·     Ngata continued to suffer through his ankle problem.  He has not played 60% of the snaps since Green Bay with snap counts of 23, 36, 28, and 27 the past 4 weeks.  The Ravens used primarily the trio of Edwards, Pryce, and Suggs in 3rd-down nickels on Sunday.  Dwan Edwards has been playing well, in an increased role, and provided some pressure, all when the Ravens have most needed it.  However, having a 6-year pro with 2 career sacks playing a key role in your pass rush is not a good thing.


·     I’ve heard more declarative statements about Chris Carr than any other Raven since Sunday.  I decided to try something new and made coverage notes on each of the Raiders’ 42 drop backs.  Of those, Carr was targeted 11 times.  Frye picked on him 9 times in the first half, but Russell just twice in the second.  Here are the plays in order.  I haven’t provided time references, but if you have the Gamebook, it’s easy enough to figure out the times:


·         PM8 81 (Pass middle 8 yards to #81, Schilens): Carr had tight coverage and took Schilens down immediately at the 1st down marker.

·         PL11 45 Carr allowed Reece to catch the ball in front of him, but then missed the tackle, leading to an 11-yard rumble.

·         P0 Ball thrown incomplete.  Coverage was not tight, pressure forced Frye to throw away.

·         PL2 18 Carr had tight coverage on Murphy and took him down driving him backwards.  Good form and result.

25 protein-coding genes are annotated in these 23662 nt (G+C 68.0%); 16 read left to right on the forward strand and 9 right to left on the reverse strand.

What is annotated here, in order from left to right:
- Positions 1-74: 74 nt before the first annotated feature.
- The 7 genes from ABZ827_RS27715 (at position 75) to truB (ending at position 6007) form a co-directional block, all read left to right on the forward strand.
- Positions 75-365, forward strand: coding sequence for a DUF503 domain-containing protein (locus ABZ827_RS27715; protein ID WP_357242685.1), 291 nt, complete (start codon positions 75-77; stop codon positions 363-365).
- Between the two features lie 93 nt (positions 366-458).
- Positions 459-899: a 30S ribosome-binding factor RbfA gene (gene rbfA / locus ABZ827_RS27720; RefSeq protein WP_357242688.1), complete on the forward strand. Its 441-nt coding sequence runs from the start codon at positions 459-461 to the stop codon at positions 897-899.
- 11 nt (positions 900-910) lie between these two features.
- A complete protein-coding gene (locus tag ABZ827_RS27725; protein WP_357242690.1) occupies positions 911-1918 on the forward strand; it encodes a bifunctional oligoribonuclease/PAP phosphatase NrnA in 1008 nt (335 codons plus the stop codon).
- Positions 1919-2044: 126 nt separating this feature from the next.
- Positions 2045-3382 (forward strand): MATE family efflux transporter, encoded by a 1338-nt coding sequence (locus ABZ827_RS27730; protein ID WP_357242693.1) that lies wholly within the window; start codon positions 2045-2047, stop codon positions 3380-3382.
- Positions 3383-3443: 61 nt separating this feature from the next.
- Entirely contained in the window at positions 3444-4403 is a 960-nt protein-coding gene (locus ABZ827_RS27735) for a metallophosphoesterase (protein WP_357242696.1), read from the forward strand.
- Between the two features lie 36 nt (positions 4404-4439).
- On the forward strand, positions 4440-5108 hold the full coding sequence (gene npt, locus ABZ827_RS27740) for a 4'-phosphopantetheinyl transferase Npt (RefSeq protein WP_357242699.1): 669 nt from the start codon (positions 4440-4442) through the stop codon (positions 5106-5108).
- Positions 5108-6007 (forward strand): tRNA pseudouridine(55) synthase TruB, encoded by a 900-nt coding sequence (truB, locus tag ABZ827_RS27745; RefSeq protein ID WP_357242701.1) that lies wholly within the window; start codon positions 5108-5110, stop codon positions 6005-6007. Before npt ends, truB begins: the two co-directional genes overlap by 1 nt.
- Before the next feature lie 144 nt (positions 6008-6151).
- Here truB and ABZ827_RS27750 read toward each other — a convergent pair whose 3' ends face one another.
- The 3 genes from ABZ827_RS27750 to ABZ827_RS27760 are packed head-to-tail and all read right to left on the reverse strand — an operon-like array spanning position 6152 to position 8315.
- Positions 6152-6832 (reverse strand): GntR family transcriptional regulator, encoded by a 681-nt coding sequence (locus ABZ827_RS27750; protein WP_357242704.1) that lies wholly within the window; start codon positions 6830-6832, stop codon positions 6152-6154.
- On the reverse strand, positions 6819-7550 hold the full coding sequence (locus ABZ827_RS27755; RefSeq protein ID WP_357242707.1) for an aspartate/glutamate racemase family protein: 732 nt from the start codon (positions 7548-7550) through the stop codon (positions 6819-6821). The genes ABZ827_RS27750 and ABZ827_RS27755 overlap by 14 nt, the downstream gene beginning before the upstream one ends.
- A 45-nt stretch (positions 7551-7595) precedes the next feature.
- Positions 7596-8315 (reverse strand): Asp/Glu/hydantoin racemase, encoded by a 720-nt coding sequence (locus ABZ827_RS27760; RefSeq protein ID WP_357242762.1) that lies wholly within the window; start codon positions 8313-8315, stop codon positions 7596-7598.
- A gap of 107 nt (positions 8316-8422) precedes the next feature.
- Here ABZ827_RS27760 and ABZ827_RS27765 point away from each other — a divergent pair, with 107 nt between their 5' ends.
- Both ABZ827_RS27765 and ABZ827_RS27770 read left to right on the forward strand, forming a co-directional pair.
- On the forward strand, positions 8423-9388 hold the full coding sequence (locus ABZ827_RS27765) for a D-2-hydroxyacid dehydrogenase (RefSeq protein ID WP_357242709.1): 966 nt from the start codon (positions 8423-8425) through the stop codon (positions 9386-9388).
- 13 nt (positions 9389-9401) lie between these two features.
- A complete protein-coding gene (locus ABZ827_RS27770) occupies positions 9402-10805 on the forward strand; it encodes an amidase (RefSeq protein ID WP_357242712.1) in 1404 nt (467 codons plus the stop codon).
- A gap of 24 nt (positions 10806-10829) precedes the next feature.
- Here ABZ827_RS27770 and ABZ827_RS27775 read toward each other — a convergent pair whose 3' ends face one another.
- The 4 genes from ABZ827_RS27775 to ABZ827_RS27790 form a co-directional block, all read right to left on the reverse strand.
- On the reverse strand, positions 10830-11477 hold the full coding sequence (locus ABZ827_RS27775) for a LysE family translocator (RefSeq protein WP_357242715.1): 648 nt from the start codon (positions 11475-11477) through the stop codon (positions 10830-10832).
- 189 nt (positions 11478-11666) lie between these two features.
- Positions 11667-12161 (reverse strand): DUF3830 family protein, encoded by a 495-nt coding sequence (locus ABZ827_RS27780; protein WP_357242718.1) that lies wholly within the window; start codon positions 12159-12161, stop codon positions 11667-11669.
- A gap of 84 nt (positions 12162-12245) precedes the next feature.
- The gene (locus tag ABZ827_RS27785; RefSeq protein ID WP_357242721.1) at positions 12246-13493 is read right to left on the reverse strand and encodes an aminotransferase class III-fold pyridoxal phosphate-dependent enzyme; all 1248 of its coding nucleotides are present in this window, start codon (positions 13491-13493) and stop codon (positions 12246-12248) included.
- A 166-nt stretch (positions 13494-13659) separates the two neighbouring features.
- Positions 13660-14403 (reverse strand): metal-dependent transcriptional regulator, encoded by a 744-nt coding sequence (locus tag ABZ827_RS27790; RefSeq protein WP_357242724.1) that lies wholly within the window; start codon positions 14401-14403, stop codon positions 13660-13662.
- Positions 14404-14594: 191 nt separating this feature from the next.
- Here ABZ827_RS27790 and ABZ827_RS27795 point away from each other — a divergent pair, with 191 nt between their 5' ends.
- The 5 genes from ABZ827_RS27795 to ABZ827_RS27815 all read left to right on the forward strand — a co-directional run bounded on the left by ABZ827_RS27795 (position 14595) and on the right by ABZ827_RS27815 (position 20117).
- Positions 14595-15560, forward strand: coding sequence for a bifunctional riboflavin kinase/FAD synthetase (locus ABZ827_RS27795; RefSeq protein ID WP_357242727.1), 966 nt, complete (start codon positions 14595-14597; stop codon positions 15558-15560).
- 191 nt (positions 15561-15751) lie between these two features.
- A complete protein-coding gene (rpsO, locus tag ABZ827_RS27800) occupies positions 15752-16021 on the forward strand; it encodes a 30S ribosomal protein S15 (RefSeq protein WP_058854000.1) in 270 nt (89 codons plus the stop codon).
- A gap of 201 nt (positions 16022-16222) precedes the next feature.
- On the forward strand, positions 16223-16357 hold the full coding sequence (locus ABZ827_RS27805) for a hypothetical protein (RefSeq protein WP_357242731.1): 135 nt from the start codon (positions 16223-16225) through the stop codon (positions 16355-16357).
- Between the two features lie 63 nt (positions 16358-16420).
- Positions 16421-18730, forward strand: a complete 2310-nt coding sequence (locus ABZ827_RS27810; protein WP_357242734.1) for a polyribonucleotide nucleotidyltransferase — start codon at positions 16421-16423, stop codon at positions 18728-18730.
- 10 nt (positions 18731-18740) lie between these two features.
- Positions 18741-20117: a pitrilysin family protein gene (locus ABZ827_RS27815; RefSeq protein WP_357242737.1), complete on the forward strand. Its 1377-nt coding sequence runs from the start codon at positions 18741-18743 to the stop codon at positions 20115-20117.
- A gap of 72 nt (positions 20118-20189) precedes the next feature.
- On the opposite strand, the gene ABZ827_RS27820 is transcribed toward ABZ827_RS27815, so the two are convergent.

·         PR15 15 Higgins faked deep and curled.  Carr slipped.  Landry arrived too late to defend, but made the tackle.

·         P0 45 Carr had tight coverage on Reece and registered the PD.

·         P0 81 Carr had good coverage, throw was out of bounds.

·         PR1 80 Miller again caught the ball in front of Carr and Chris made a nice tackle.

·         P0 18 Carr was called for a 12-yard pass interference call.  Phil Simms disparaged what was a marginal call.

·         PR18 15 Carr was caught playing too soft on an out pattern.

·         P0 80 Carr had good man coverage on Miller.  The ball was overthrown, but Foxworth also converged quickly.  Had the pass been closer to the mark, it might well have been intercepted.


Carr allowed 55 yards on 10 (non-penalty) balls thrown his way plus the drive-extending pass interference call that would ultimately result in the Raiders only TD.  In addition to those plays, he contributed to the Ravens 3 sacks, all of which came with just 4 pass rushers.  If I thought the penalty was legitimate, I’d probably grade his play a C+, but I don’t, so I’d say B+.  Frye had a big 1st half, but Carr was one of the bright spots on the Ravens’ defense.